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PolyHorse helps contractor tackle cross-country fusions

by Drew L. Wilson

Many people have heard of a cross-country foot race. A cross-country race is a timed event where competitors face different challenges over a fixed distance. The obstacles can range from weather to adverse terrain. The thrill of the race might be the obstacles awaiting the competitors at every turn. However, no one would blame a competitor for using a shortcut in the race, if it were legal and within the rules.

Near Loudonville, Ohio, R&R Pipeline just finished a cross-country race of sorts. They were one of two contractors used to fuse a great distance of pipe in less than two months. Under a time limit and with several obstacles, R&R turned to some productivity shortcuts to gain speed and efficiency in efforts to meet the deadline.

The first stage of the race was a one-week time period to get the bid drawn up. R&R was awarded the contract by Dominion East Ohio to install 38,000 feet of high density polyethylene pipe (HPDE) on April 2nd. Four days later, the first six trucks delivered pipe. The finish line for the project was a very speedy May 31st.

The TracStar just has too many benefits

Jeff Emery

The cross-country metaphor extends even further. R&R Pipeline was forced to perform some of the fusions and directional bores far away from the roads. The boring of holes across fields and pastures was required by the Environmental Protection Agency (EPA). The measure was in place to protect cornfields that could hold artifacts from the Mohican Indians, as well as other Native American tribes.

With 30,000 feet of 12-inch and 8,000 feet of 8-inch pipe to install, R&R Vice President Jeff Emery began mobilizing resources, which included 50 fusion operators in the 140 person firm, immediately after winning the bid. Along with the miles of pipeline to be fused, 29 tie-ins and tapping tees were required.

The rural hills created a few hurdles, leaving spotty to non-existent cell phone reception to communicate between the 38 R&R workers on site. Multiple job sites operated in unison, but at distances just out of walkie-talkie range. Also, tree-covered hillsides offered little in terms of right-of-ways. Mixed with the EPA concerns and outright speed required to complete the job on time, Emery and R&R turned to Morain Sales and Service for answers or shortcuts that could boost productivity, while still doing great work for Dominion East Ohio.

Jeff Hattendorf at Morain had a few aces up his sleeve, including one of the first McElroy PolyHorse PowerAssist units ever put into the field. The PowerAssist is a hydraulically powered roller that replaces the pivoting roller on the original PolyHorse design. The PolyHorse is a pipe-handling system for 3" to 20" pipe (90mm to 500mm) that allows the pipe to be delivered and stored at a single location. The powered roller aids in maneuvering sticks of pipe up, down and into the fusion machine.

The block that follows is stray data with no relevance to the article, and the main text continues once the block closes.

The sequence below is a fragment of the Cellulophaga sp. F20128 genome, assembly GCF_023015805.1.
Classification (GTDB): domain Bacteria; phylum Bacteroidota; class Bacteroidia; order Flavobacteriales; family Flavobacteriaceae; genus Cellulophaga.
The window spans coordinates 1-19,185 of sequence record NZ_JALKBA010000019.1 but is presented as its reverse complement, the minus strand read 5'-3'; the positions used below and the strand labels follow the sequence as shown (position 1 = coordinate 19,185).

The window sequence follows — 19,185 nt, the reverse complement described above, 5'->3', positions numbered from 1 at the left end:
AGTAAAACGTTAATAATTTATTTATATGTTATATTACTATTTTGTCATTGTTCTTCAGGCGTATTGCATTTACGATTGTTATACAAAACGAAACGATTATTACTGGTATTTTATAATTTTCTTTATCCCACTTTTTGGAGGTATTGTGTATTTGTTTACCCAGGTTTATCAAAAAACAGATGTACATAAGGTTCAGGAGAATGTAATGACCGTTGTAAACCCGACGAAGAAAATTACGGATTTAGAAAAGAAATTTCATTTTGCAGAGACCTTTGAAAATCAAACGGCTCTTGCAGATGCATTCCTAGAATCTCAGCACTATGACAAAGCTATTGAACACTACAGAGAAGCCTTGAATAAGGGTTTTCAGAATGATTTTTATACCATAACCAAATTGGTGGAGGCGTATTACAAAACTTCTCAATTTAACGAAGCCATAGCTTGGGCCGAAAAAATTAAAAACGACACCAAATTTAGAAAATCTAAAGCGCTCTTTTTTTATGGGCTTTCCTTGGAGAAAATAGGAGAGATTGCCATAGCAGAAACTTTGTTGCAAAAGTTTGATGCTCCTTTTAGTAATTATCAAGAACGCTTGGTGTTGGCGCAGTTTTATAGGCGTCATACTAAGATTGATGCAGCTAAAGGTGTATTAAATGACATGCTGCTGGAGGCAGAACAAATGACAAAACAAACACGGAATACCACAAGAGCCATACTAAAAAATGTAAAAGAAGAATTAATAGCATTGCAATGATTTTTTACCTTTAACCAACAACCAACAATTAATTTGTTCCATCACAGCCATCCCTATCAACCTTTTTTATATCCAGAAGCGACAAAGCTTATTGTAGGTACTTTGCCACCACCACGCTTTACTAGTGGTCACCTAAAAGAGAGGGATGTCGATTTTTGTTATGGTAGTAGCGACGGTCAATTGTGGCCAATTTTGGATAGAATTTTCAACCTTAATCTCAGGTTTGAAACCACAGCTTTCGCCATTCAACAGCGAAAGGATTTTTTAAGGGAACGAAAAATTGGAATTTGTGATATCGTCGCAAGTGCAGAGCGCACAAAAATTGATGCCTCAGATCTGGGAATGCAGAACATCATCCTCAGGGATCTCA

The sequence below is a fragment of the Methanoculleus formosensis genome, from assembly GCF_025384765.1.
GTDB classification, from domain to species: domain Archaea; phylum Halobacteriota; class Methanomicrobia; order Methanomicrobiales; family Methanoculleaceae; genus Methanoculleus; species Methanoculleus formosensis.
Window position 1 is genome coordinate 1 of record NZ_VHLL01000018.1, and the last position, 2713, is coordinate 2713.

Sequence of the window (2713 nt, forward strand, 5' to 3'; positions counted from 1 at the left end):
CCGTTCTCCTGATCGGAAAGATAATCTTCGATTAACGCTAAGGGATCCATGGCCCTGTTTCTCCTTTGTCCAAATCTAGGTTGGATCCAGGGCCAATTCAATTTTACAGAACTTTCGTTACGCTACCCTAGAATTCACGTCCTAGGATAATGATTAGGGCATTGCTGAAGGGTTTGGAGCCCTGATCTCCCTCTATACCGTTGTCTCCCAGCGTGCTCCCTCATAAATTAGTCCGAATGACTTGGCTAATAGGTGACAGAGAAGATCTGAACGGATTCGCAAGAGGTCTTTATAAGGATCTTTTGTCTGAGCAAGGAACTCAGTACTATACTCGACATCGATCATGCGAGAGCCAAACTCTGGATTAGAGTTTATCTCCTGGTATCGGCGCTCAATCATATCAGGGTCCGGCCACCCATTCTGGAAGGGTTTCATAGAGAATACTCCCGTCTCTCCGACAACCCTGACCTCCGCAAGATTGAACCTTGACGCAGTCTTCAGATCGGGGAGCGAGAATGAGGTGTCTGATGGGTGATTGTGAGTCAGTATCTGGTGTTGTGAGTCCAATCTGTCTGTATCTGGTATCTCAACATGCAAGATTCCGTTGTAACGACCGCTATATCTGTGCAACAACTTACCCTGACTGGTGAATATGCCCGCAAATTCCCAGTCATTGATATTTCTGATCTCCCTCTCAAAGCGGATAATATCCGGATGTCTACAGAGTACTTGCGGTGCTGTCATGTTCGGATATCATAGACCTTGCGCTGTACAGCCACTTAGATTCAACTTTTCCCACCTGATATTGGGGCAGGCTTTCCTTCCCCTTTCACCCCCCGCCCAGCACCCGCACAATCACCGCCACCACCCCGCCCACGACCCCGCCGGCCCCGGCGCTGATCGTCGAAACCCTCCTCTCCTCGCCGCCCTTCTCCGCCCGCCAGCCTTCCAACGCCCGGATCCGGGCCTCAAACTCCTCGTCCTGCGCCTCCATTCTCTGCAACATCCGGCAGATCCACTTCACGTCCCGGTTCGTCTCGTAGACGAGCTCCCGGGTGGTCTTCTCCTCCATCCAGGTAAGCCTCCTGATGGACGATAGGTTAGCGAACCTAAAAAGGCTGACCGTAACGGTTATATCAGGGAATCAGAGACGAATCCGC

With the PolyHorse PowerAssist and a TracStar 412, R&R's fusion operators averaged 29 joints of 12-inch pipe per work day. However, the productivity didn't stop there. When fusing some of the longer lengths of pipe out of the 38,000 total feet of pipe, R&R used a technique called piggybacking. Piggybacking is the practice of having two machines staged at one location so that a fusion technician can fuse one joint while another cools. Once a joint is cooled and pulled out of the machine, the process starts over and rotates from machine to machine, using the downtime of the cooling period to the operator's advantage.

Emery's go-to fusion machine of choice on this job was the TracStar 412. Between the four 412 machines on site, Emery found the maneuverability and power of the TracStar to his liking.

"I wouldn't buy a wheeled machine. The TracStar just has too many benefits," said Emery. "McElroy's tracked machines are easier to line up and move."

R&R also found value in a simple, but often overlooked piece of the McElroy productivity tool lineup. On the opposite end of the fusion site from the PolyHorse, R&R used pipe stands to save wear and tear on the TracStar, keeping the length of pipe close to parallel for faster facing and hi/ low adjustment, and for ease in pulling the length of pipe after a completed joint.

When all was said and done, R&R completed the job a week and a half early. The productivity of all the tools, finding a job site setup that works and working hand-in-hand with a local McElroy distributor proved highly productive in the long run.

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